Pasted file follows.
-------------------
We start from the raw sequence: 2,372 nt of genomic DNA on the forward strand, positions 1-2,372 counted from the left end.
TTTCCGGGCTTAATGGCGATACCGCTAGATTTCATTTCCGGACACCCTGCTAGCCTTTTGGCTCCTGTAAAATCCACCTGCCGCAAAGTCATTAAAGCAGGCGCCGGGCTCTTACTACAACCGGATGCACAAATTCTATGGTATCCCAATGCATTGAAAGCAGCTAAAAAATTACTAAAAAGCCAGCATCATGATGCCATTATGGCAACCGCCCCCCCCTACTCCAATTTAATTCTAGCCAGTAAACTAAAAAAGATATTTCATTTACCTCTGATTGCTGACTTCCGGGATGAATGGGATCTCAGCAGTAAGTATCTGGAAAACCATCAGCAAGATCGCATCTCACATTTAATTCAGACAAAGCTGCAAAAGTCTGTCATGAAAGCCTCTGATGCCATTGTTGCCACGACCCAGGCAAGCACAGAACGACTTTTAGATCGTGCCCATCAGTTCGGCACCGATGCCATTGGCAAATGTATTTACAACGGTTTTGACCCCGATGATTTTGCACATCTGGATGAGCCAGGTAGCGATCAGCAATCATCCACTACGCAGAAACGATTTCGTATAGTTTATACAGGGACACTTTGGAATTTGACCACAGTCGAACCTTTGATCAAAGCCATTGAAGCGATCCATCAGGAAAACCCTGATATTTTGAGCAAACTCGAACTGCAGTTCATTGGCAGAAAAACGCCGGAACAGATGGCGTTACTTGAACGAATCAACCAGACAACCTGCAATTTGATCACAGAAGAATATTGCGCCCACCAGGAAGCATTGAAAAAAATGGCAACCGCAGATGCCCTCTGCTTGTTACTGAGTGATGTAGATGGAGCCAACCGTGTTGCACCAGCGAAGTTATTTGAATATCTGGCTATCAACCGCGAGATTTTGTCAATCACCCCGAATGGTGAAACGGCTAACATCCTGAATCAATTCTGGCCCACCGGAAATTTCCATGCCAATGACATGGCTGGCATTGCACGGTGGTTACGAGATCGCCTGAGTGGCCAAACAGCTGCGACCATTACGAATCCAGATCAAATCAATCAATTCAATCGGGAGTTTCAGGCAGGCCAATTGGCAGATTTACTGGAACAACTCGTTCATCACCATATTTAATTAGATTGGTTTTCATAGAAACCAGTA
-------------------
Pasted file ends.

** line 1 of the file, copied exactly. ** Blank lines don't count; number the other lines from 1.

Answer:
We start from the raw sequence: 2,372 nt of genomic DNA on the forward strand, positions 1-2,372 counted from the left end.